Monday, November 9, 2009

ren faire planning

I've been dreaming and planning of ren faire costumes since our visit last month. I've done tons of research and looked at hundreds of costumes. I've been on forums and boards, and very badly designed sites looking for advice and opinions. What I've discovered is that (and this is something all regular faire-goers know) for the most part, it is frowned upon to make a costume that isn't historically accurate. This is a problem for me, because I like to put my own twist on things. However, I do really like the historical gowns. So, I'm reaching a compromise of sorts.

I've essentially decided to make two costumes. Yep, two. It means a lot of work, but it will satisfy both of my costuming wants. I sketched out this basic costume to start with. I'm basing it on peasant garb and will be using Simplicty 5582 as a base for the skirt and blouse. Instead of a bodice over the blouse, I will be using a corset from McCall's 4861. I plan on this being kind of an adventurer/mercenary costume. Of course, there was no such thing as far as I know historically, so I will be stepping on some people's toes. But I want an interesting costume, damnit! This way I can wear cool boots, and carry weapons, and wear wrist bracers. All the stuff men get to do. But I still want a pretty corset. :)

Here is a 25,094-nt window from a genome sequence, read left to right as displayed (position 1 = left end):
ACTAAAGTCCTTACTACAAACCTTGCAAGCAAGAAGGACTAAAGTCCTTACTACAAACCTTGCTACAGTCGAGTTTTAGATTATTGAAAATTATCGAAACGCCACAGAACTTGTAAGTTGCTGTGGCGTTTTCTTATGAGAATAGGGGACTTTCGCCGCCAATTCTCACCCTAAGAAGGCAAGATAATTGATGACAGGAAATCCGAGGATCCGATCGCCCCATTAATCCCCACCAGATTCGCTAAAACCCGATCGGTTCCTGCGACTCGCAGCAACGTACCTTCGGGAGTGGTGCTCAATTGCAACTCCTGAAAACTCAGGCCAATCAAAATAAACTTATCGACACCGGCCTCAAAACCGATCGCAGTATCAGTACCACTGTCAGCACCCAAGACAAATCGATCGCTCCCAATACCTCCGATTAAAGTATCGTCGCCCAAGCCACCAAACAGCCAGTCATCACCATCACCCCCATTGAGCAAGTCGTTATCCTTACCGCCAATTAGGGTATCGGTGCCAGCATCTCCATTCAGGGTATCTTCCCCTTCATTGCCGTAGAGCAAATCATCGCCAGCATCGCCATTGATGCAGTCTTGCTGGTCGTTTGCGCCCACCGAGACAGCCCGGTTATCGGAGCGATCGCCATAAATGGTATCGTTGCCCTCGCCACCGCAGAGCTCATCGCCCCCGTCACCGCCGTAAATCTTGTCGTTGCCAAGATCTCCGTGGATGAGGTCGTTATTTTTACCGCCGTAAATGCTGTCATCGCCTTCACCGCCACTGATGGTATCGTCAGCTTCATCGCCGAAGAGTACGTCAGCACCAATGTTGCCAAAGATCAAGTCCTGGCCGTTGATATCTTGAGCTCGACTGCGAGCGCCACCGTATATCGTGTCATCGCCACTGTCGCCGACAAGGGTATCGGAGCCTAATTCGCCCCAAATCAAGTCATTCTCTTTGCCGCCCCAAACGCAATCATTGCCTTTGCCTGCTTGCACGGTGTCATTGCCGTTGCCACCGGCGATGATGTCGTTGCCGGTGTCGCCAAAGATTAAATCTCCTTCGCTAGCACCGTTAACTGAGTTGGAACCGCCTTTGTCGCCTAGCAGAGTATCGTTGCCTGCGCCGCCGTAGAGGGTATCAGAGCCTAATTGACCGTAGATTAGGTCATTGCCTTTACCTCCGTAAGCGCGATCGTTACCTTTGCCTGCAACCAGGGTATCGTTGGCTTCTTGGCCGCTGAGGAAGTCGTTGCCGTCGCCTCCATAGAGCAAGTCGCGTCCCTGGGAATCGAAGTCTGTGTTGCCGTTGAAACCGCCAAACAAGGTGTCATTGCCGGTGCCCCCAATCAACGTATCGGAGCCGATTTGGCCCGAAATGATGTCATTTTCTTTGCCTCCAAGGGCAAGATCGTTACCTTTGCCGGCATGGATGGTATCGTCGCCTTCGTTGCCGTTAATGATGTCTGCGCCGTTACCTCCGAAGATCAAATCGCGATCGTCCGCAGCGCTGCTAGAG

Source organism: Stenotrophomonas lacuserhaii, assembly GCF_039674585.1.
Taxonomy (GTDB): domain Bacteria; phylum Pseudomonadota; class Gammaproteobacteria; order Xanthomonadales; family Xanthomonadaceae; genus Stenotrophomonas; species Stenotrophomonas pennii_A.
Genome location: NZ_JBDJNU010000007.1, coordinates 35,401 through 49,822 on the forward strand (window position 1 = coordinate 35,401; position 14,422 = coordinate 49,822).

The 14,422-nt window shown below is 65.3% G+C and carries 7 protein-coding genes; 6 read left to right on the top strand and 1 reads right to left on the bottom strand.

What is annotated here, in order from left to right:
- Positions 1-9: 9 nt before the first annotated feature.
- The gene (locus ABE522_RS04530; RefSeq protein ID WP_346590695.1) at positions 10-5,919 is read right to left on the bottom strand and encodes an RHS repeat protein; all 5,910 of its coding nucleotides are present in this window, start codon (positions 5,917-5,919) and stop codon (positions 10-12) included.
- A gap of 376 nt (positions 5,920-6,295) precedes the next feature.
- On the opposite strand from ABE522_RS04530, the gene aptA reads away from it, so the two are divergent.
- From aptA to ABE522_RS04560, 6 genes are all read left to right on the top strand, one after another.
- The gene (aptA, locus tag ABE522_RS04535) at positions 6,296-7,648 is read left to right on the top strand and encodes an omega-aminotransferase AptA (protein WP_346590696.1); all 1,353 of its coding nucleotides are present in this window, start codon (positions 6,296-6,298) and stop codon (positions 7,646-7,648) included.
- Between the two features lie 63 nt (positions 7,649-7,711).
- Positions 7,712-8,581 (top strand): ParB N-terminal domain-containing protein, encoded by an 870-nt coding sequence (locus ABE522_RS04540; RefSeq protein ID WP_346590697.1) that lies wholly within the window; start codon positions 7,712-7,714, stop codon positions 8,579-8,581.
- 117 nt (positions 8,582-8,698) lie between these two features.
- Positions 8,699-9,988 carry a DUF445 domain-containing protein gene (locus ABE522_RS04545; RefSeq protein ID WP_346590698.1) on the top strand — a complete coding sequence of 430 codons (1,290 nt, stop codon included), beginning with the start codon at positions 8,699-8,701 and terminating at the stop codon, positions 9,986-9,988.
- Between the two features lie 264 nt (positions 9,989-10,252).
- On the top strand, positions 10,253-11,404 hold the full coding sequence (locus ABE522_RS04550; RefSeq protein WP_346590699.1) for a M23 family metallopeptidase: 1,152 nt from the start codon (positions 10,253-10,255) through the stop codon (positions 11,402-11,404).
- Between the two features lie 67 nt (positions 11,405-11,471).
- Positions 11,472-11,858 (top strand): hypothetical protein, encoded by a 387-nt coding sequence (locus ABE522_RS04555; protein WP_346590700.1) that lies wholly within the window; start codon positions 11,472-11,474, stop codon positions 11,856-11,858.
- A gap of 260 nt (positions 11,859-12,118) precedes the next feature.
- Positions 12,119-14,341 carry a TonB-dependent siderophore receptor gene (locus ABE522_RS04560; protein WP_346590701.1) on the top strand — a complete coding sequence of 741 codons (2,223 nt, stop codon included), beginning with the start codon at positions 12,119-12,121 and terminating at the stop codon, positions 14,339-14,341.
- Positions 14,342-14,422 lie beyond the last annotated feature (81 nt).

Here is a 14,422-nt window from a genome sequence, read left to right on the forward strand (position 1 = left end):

I drew this sketch up and then went shopping for fabrics. I want to try to be realistic where possible, so no purple fabrics, and as much natural fabric as possible. I'm using an un-dyed slubby muslin for the blouse, a dark blue for the skirt, and I picked up a dark maroon that will possibly be used for an overskirt. For the corset I chose a dark brown twill for the lining and a natural dark brown faux suede for the exterior. I've wobbled back and forth about sewing a bodice that can be changed out or worn over the corset, but we will see. I bought enough of the maroon fabric that I can do so if I decide.

I'm hoping to order a pair of boots like these to go with my outfit, but I don't think it will happen any time soon because they run about $600. However, they are completely custom made, fitted to your individual foot. And of course the colors, materials, and designs are up to you. This particular pair comes from Native Earth, which is the booth I saw at the Texas Ren Faire outside of Houston. I think that they are cool enough that if you chose designs and colors that don't scream ren-faire, (like opting out of the turned down top) you can wear them for street wear as well. The idea of custom shoes on my extremely hard to fit feet makes me giddy. Maybe they'll give me a discount for my tiny feet. :)


Ooh, totally forgot to put up the pictures of the "weapon" I found at the Celtic Festival this weekend. I was looking for daggers to go with my outfit, and came across a booth with a guy that was selling some awesome replica items. He was pulling out pieces, and when he showed me this one, I was already ooh-ing. I was very impressed - and then he pulled it out of the sheath to show.....

Scissors! And I knew I had to have them. For Ren Faire, they will look just like a dagger. And at home, I have gorgeous sewing shears. I danced a little jig, and took them home.

Monday, November 2, 2009

yet another new sewing machine